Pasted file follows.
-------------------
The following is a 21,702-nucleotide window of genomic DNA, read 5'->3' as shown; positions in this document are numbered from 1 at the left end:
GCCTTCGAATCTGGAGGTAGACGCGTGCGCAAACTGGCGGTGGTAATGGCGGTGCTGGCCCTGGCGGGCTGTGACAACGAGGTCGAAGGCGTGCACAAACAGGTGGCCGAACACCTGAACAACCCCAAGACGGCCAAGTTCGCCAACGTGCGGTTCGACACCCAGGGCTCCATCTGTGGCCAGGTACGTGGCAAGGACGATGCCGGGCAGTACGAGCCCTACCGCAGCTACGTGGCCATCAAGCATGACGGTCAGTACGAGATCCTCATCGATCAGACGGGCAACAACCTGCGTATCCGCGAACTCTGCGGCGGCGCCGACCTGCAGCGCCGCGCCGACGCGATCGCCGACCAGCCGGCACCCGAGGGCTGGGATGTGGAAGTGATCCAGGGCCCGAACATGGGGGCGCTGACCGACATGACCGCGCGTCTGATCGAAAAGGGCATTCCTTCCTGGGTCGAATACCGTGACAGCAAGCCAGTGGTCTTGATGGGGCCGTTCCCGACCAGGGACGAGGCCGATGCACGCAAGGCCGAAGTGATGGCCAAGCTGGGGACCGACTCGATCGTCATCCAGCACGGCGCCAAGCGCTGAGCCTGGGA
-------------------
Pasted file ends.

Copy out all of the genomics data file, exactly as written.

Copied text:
The following is a 21,702-nucleotide window of genomic DNA, read 5'->3' as shown; positions in this document are numbered from 1 at the left end:
GCCTTCGAATCTGGAGGTAGACGCGTGCGCAAACTGGCGGTGGTAATGGCGGTGCTGGCCCTGGCGGGCTGTGACAACGAGGTCGAAGGCGTGCACAAACAGGTGGCCGAACACCTGAACAACCCCAAGACGGCCAAGTTCGCCAACGTGCGGTTCGACACCCAGGGCTCCATCTGTGGCCAGGTACGTGGCAAGGACGATGCCGGGCAGTACGAGCCCTACCGCAGCTACGTGGCCATCAAGCATGACGGTCAGTACGAGATCCTCATCGATCAGACGGGCAACAACCTGCGTATCCGCGAACTCTGCGGCGGCGCCGACCTGCAGCGCCGCGCCGACGCGATCGCCGACCAGCCGGCACCCGAGGGCTGGGATGTGGAAGTGATCCAGGGCCCGAACATGGGGGCGCTGACCGACATGACCGCGCGTCTGATCGAAAAGGGCATTCCTTCCTGGGTCGAATACCGTGACAGCAAGCCAGTGGTCTTGATGGGGCCGTTCCCGACCAGGGACGAGGCCGATGCACGCAAGGCCGAAGTGATGGCCAAGCTGGGGACCGACTCGATCGTCATCCAGCACGGCGCCAAGCGCTGAGCCTGGGA